The structural and mechanical complexity of cell-growth control

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Tight control of cell proliferation is required to ensure normal tissue patterning and prevent cancer formation. The analysis of cultured cells has led to an explosion in our understanding of the molecules that trigger growth and mediate cell-cycle progression. However, the mechanism by which the local growth differentials that drive morphogenesis are established and maintained still remains unknown. Here we review recent work that reveals the importance of cell binding to the extracellular matrix, and associated changes in cell shape and cytoskeletal tension, to the spatial control of cell-cycle progression. These findings change the paradigm of cell-growth control, by placing our understanding of molecular signalling cascades in the context of the structural and mechanical complexity of living tissues.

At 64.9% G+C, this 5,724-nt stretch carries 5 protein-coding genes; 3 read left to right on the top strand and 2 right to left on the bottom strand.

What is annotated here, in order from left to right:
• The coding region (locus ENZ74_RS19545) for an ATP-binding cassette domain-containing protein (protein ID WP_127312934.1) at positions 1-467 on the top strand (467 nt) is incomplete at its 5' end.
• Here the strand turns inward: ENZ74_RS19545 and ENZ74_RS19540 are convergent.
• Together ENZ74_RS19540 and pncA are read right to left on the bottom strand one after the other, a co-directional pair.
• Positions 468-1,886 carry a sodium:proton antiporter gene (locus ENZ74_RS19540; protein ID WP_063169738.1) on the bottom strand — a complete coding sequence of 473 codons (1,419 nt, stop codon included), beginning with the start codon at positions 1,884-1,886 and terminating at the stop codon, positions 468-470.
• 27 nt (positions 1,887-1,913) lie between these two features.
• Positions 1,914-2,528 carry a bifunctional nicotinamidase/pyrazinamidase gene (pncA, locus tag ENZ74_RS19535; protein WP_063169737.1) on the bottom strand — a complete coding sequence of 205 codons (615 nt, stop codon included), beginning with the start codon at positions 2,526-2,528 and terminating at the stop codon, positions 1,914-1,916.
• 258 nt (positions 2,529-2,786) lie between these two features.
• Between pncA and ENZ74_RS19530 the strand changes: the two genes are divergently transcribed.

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Figure 1: How local growth differentials drive normal tissue patterning during epithelial morphogenesis and angiogenesis.
Figure 2: Control of cell shape independently of the total cell–ECM contact area, studied using micropatterned adhesive substrates.
Figure 3: A pseudocolour image showing establishment of local growth differentials in the presence of soluble mitogens in vitro.
Figure 4: Working model for regulation of G1 progression by growth factors, adhesion to ECM and cell distortion.
Figure 5: Model for tension-driven tissue remodelling during normal morphogenesis and its deregulation during tumour formation.


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This work was supported by grants from the NIH (CA58833, CA45548 & HL57669, to D.E.I.) and by a fellowship from the Schweizerische Stiftung für Medizinisch-Biologische Stipendien (to S.H.).

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